Forgetting grace – Part 1

by Steve Brock on November 7, 2016

Forgetting Grace - Madrid Airport“It’s not here,” I replied to my wife’s inquiry as to what was wrong. “My passport is gone.”

This realization occurred in line to go through passport control in Madrid’s Barajas International Airport. My wife, two sons and I had made it through security and customs and had this one last checkpoint to clear. But when I pulled out our stack of passports, instead of the usual four, I had only three.

I frantically searched pockets and my bag, but that little blue booklet that let me in and out of countries was nowhere to be found. I fought the panic as I told my family to go ahead, board the flight to Chicago (our stopover on the way home) and God willing, I would try and find my lost passport. At this point, we had about 75 minutes until the plane departed.

I figured there were two possibilities. First, I could have left my passport on the bench where I waited for my family as they did some last minute shopping in the terminal. Second, I recall thinking it odd that in security, they had put our four passports and tickets into the small plastic bowl to go through the X-ray. When the bowl came out the other side, our passports were all scattered on the belt. I just assumed the bowl had been knocked over so I grabbed the passports and tickets without counting them.

Madrid is the main entry and exit point for Spain. Its airport is huge. Signs inform you that it can take over an hour to reach particular gates because of security, the trains that shuttle you back and forth, and the sheer length of some of the terminals. Just making it back to security and then to return here would be tricky enough given the logistics of the place. And that assumed they had my passport in security.

I started by asking the man there at passport control what to do. He gave me an expression I would see multiple times over the coming moments, an incredulous look like, “How can that be? Who loses a passport at the airport itself?” Well, someone like me.

He told me to return to security. I caught the train (a ten minute ride), had to exit all of the secure area, go back through X-rays, try to get an answer at the airline counter (too long a line), go to another airline counter (not helpful), go to the information desk (not clear), and finally go to security, only to find out that they had no report of a lost passport. They told me to go to the police station in the airport. I asked several others along the way for directions and got different answers. Finally, after a few more inquiries and similar expressions of shock and conflicting responses, I went back to a different section of the security area than before. By this time, I had forty minutes until the plane departed. Perhaps that registered on my expression for when I asked another woman there about where to go, she didn’t hurriedly point me to a different location. She calmly told me to wait right there.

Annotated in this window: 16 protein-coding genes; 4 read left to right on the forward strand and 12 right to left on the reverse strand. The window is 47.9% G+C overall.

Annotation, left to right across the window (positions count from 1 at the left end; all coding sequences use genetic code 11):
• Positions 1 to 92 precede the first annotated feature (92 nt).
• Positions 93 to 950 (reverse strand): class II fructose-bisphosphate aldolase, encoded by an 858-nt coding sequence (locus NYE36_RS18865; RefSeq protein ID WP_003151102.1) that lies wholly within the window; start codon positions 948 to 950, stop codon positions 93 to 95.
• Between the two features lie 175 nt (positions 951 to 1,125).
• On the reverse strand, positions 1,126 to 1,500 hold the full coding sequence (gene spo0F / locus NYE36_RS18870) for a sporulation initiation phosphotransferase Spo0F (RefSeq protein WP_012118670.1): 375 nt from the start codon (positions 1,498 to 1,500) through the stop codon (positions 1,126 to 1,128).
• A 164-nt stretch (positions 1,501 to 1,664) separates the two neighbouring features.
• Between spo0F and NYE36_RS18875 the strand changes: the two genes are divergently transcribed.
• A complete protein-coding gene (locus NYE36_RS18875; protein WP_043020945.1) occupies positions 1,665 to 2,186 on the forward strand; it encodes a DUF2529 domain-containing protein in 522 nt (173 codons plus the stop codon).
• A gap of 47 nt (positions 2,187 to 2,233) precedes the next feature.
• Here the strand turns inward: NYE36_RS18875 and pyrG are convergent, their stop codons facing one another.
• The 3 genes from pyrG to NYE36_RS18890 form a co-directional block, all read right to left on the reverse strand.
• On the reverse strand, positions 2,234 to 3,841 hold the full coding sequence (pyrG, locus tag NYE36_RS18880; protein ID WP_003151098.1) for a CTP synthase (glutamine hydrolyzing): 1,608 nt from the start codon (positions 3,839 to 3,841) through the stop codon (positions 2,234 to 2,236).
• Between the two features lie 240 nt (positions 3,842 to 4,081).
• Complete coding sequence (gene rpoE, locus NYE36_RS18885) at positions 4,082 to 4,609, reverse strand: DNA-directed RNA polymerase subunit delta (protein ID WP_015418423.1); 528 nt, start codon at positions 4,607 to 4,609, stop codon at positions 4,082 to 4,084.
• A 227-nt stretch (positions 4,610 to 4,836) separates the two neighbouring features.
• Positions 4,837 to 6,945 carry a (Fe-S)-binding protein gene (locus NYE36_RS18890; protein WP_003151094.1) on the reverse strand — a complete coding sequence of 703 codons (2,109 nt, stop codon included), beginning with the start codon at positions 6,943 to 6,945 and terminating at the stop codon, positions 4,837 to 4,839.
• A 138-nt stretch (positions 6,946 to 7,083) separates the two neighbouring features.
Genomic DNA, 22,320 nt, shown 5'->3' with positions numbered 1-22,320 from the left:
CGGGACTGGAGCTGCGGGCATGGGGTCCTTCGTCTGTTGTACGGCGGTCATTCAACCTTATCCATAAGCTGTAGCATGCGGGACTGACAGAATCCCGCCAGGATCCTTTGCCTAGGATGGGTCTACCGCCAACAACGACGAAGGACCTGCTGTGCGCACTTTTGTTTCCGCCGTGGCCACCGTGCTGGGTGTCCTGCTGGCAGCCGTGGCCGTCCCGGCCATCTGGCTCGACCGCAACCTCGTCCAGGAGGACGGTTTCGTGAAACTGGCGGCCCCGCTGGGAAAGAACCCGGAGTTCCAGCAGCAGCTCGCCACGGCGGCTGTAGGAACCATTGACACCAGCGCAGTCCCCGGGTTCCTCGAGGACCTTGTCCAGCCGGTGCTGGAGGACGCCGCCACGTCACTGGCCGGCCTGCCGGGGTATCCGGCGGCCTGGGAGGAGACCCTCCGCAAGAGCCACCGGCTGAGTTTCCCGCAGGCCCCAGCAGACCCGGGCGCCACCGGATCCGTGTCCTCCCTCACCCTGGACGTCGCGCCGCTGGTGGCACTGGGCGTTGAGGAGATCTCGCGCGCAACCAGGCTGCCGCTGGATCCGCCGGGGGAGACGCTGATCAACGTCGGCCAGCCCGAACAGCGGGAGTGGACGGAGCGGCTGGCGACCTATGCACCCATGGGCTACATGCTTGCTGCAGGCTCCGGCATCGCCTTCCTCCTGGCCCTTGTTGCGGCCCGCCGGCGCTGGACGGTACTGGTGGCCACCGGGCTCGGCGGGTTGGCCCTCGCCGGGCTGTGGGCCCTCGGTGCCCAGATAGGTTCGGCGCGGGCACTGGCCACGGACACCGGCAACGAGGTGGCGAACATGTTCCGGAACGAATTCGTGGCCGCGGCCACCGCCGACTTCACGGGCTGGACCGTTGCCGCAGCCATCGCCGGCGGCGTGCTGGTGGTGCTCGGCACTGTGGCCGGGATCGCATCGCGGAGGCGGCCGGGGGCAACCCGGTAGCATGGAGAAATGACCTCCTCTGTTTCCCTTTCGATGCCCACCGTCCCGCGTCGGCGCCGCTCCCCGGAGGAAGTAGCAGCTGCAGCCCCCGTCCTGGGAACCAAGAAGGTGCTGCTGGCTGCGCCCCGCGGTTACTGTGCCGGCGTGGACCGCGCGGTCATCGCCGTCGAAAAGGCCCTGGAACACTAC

Moments later a police officer in full body armor came over to me. I started to explain my situation. He stopped me mid-sentence and asked my name. My name? Was this to suddenly turn into a social event? But I gave it. My full name. The one you’d find in a passport.

He too told me to wait (something that was becoming increasingly difficult to do). However, I did. And one minute later he returned and held up a little dark blue booklet. My passport.

My Spanish, which had somehow got me through this mess so far, suddenly failed me. I think I repeated “Gracias” about seven times. It’s all I could say. I would have hugged the man, but all that body armor…

Instead, I ran. I went as fast as possible pulling my carry-on through the airport. Out of security. Through the main terminal. Down to the train area. I waited then boarded the same train back out to my concourse. With the ten-minute ride, I was now down to 20 minutes until my flight departed. I was practically leaning into the train doors when I finally got to the concourse. I flew out and went around the corner expecting to go down the hall and into the main passport control area where, an hour earlier, maybe 30 or 40 people had been ahead of me.

Now, I barely made it off the train before I ran into the line. This queue to clear passport control currently had several hundred people in it. How could this have happened in less than an hour? My guess is that if I got in that line now, I’d be there for at least another 90 minutes.

I had been praying all through this experience, but now, the combination of incredulous relief that I’d found my passport ran smack into the reality that it was possibly all too late. I’d never make my flight now.


(To be continued…)


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